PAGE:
Early next month, Ted Dwyer and 70 or 80 of his friends, coworkers and clients will gather at a Flagstaff, Ariz., country club, feast on cider-roasted pork, Chicken Florentine and cake, toast one another and dance to the music of a pianist or maybe a harpist. And then they’ll sit down to a cozy lecture on income-tax and estate-tax liability.
The occasion: Tax Freedom Day, the day to celebrate the moment each year that the average American sheds his tax burden and finally begins to make some money for himself, according to Tax Foundation, the Washington, D.C. nonprofit group that announces the date of the "holiday" every year.
"It’s the first four or five months each we’re working to meet our tax obligations," said Dwyer, a certified financial planner. "I guess [the Tax Foundation has] come up with a rather unique spin on how things work, tax-wise and government-wise. I think they’re telling it like it is."
The foundation announced Friday the dates for 2001’s Tax Freedom Days for each state as well as nationwide. Each Tax Freedom Day signifies the day of the year that all the work Americans have put in since January 1 finally pays off the debt they’ll owe to the government in federal, state, local taxes, excise, sales and corporate taxes.
For relatively tax-free Alaskans, the foundation claims, the day is right around the corner, on April 16. While the nation’s most heavily taxed citizens -- Connecticut residents -- will have their noses to the grindstone right up to May 22. Taken together, the average American won’t be free of his annual financial debt to society until May 3, the foundation says.
"The goal is to make sure the public understands just how the tax burden adds up," said foundation spokesman Bill Ahern. "The way Tax Freedom Day should make people feel is, ‘We’ve finally got that monkey off our back.’"
Though it might not be marked on the calendar you’ve been getting at the bank, there have been Tax Freedom Days since 1948, when Florida businessman Dallas Hostetler came up with the idea of figuring out how many days of the year Americans spent working for Washington. In 1972, he retired from the holiday-making business and passed it on to the Tax Foundation, which had been providing educational materials on taxes since the 1930s, about 20 years after Congress passed a constitutional amendment giving the federal government the power to levy an income tax.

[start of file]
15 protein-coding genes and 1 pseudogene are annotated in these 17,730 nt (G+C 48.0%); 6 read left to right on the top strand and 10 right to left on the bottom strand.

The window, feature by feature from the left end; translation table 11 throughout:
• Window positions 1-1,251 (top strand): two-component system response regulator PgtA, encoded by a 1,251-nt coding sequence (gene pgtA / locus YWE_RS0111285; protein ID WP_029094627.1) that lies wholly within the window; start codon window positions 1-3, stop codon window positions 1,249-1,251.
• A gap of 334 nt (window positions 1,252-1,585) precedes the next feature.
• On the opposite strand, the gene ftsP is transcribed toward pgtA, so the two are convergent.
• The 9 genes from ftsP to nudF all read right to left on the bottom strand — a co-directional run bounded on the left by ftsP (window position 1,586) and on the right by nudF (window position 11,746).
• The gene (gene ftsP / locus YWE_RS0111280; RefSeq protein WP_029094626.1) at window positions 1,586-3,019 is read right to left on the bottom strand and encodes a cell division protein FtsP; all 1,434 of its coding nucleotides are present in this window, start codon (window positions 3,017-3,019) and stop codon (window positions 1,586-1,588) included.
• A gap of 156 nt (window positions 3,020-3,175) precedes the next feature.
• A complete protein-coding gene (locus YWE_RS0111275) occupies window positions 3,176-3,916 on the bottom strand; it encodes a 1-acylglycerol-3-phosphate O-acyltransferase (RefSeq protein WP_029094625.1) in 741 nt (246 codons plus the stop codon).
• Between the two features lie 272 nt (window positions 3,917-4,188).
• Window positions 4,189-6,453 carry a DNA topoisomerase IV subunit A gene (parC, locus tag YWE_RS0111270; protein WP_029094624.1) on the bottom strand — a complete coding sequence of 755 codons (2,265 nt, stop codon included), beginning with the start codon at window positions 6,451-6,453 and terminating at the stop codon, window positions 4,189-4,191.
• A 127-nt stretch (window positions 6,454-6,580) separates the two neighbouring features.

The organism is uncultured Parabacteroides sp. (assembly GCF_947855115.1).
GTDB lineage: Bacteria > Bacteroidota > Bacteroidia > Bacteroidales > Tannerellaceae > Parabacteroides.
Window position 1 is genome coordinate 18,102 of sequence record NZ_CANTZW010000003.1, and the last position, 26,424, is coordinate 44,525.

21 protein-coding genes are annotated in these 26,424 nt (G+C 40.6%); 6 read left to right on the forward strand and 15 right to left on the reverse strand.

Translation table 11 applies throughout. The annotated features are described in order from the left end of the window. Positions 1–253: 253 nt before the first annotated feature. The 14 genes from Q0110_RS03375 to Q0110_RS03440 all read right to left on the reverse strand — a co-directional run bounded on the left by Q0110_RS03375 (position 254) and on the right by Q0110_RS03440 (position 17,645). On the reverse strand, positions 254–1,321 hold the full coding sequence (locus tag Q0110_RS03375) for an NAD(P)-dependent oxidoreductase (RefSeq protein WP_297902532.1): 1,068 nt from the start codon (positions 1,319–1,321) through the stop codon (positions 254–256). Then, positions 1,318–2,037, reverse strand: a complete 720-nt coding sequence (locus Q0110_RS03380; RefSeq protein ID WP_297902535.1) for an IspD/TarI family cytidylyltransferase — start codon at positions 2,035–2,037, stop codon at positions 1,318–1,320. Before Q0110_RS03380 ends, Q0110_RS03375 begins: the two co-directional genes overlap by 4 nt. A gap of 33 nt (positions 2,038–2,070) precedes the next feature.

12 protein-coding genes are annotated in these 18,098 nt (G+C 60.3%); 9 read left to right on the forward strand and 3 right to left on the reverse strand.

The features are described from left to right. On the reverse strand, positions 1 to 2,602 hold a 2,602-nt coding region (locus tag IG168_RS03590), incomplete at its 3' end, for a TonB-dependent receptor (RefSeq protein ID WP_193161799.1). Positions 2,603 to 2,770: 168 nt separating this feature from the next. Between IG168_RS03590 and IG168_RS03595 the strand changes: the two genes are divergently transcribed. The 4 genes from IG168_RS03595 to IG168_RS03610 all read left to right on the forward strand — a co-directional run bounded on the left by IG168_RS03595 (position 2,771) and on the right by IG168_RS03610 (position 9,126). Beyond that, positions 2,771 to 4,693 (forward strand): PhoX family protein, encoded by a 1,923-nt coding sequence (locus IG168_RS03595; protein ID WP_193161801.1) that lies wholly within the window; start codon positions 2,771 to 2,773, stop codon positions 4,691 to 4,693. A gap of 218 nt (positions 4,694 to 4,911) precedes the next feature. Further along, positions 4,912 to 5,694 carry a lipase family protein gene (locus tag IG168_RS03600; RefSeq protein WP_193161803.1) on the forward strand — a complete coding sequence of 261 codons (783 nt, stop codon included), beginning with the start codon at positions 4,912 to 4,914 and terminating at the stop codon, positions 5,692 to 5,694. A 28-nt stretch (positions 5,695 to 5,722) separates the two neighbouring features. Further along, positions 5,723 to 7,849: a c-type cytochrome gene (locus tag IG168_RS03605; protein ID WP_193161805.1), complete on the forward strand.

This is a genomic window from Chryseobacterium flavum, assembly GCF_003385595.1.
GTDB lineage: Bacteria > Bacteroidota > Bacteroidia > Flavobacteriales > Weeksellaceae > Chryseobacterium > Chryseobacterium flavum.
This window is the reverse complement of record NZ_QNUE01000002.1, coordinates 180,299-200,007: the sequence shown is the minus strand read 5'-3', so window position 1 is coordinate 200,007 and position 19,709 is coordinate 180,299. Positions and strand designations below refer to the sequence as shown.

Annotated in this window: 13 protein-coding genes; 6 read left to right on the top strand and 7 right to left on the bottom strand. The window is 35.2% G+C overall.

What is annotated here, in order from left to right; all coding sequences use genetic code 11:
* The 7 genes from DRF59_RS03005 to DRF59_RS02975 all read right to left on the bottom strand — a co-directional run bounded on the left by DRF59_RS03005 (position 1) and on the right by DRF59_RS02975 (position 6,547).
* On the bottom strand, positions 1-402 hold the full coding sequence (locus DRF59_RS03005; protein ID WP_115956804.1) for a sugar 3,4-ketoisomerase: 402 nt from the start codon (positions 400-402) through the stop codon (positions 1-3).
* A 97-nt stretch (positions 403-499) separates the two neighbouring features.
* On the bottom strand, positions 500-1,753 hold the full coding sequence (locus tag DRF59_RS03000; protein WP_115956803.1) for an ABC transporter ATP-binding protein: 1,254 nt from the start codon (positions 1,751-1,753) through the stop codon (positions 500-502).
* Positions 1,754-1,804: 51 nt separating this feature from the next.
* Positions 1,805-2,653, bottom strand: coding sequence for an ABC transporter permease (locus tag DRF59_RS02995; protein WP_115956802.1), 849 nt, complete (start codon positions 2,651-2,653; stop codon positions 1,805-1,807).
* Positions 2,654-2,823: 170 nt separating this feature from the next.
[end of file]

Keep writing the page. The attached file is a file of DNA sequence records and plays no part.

Tax Freedom Day, Ahern said, is simply an easy-to-digest way for Americans to understand how much the tax burden has risen by observing how much later Tax Freedom Day falls each year.
"We’re not making any judgments about when it should be, but you can look back to 1975 when it was about three or four weeks earlier than it is now," he said. "Right now, taxes are at an historic high. You can make your judgment on that basis."
Other tax watchdogs had a problem with Tax Freedom Day and the foundation’s numbers.
"It’s a pretty dumb concept," Bob McIntyre, director of Citizens for Tax Justice, said. "It works on the concept that the government’s a black hole so your taxes go straight into the Potomac and not back to the people in the form of Social Security and roads and the military and things you need to have a civilized society."
McIntyre also criticised the foundation’s methods -- using the average American’s tax payout and the not the median -- saying they skew the numbers far upward.
"If you’re a middle-income family -- making between $30,000 and $50,000 a year -- then you finish paying your taxes on Jan. 23," McIntyre said from his Washington, D.C., office. "If you’re low income, you’re finished by the first week of the month."
For Joel Friedman, a senior fellow at the Center on Budget and Public Policies, also in Washington, Tax Freedom Day also shifts the focus to a simplistic dollar-and-cents approach to taxes and government funding instead of where it ought to be.
"It is only one side of the equation," he said. "There has to be a wider debate on the priorities of the tax system. There’s a been a widening gap in after-tax income between the wealthy and the middle- and lower-class. Steps to narrow that gap would be in order."
But the foundation’s economist, Scott Moody, said that the criticisms about the way he calculated Tax Freedom Day miss the point.
"We’re not trying to say what the tax burden is on the average American or the typical American family," he said from his Richmond, Va., office. "We’re just using this because it’s an easy way to measure taxes that’s consistent over time. The critics are looking at only a specific segment of the taxpayers (the middle- and lower-income) without taking into account the big picture."
The foundation, he noted, has published a paper on the median family separately.
On May 3, for Ted Dwyer, though, the important thing will be deciding whether to go with the pianist or harpist for the night’s entertainment.
"It’s really just a nice opportunity to show our appreciation to our clients and provide them with a nice dinner and little bit of entertainment and education," he said.